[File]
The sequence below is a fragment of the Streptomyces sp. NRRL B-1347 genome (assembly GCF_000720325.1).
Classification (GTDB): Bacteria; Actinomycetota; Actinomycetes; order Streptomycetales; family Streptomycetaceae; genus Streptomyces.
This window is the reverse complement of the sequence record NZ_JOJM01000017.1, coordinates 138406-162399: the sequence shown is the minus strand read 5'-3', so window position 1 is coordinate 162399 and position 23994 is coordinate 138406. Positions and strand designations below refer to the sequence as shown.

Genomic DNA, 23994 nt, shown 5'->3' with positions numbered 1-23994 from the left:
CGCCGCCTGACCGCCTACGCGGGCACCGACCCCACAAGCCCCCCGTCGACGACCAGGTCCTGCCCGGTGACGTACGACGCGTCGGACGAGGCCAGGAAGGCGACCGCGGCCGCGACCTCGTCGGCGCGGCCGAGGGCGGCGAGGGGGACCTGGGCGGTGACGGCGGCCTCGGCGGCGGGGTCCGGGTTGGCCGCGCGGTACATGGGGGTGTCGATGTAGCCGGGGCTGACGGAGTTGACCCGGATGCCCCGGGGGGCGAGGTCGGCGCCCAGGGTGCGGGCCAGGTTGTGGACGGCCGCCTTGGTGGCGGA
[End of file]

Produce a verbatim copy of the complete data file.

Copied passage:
The sequence below is a fragment of the Streptomyces sp. NRRL B-1347 genome (assembly GCF_000720325.1).
Classification (GTDB): Bacteria; Actinomycetota; Actinomycetes; order Streptomycetales; family Streptomycetaceae; genus Streptomyces.
This window is the reverse complement of the sequence record NZ_JOJM01000017.1, coordinates 138406-162399: the sequence shown is the minus strand read 5'-3', so window position 1 is coordinate 162399 and position 23994 is coordinate 138406. Positions and strand designations below refer to the sequence as shown.

Genomic DNA, 23994 nt, shown 5'->3' with positions numbered 1-23994 from the left:
CGCCGCCTGACCGCCTACGCGGGCACCGACCCCACAAGCCCCCCGTCGACGACCAGGTCCTGCCCGGTGACGTACGACGCGTCGGACGAGGCCAGGAAGGCGACCGCGGCCGCGACCTCGTCGGCGCGGCCGAGGGCGGCGAGGGGGACCTGGGCGGTGACGGCGGCCTCGGCGGCGGGGTCCGGGTTGGCCGCGCGGTACATGGGGGTGTCGATGTAGCCGGGGCTGACGGAGTTGACCCGGATGCCCCGGGGGGCGAGGTCGGCGCCCAGGGTGCGGGCCAGGTTGTGGACGGCCGCCTTGGTGGCGGA